UNICEF is urging European governments to agree on a region-wide approach to better protect refugee and migrant children who continue to face grave dangers and violations of their basic rights during dangerous sea journeys and on arrival to Europe.
It is estimated that approximately 400 refugee and migrant children an average of 29 children a day arrived on the shores of Greece, Italy and Spain during the first two weeks of January alone. Children are enduring especially perilous journeys due to freezing temperatures and rough waters during the winter months.
This past weekend, it was reported that an estimated 170 people either died or went missing in two separate shipwrecks on the Mediterranean. There are reports that children and a pregnant woman were on board. Last week, a nine year old girl from Iraq reportedly drowned in the Mediterranean while trying to reach the island of Samos with her family.
Earlier this year, at least six children were stranded on the Mediterranean aboard the Sea Watch 3 rescue ship because it was not permitted to dock. The children on board remained in limbo, some for up to 18 days, unable to access urgent medical care or other essential services until the vessel was eventually allowed to disembark.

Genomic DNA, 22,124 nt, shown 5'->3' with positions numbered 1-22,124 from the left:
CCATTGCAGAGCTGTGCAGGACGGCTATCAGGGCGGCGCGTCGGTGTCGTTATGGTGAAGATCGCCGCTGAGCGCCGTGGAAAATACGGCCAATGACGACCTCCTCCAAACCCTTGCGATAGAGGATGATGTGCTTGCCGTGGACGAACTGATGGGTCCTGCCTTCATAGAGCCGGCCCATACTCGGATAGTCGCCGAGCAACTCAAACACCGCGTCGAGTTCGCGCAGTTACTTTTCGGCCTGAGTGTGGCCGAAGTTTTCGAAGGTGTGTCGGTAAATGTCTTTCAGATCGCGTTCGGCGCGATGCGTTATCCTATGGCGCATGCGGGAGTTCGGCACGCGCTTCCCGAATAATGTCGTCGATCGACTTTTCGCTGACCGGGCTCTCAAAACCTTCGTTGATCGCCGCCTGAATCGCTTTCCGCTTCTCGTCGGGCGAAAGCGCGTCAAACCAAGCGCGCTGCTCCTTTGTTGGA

‘Every day, children risk their lives traveling across dangerous waters in freezing conditions with the hope of finding safety and opportunities to build a decent future. A region-wide approach would help prevent these children many of whom have already experienced exploitation and abuse during their long journeys from suffering further,’ UNICEF Regional Director for Europe and Central Asia and Special Coordinator for the Migrant Response in Europe Afshan Khan said.
It is estimated that 23,000 refugee and migrant children arrived by sea to Greece, Italy and Spain in 2018, the vast majority fleeing conflict, extreme poverty and persecution. (QNA)
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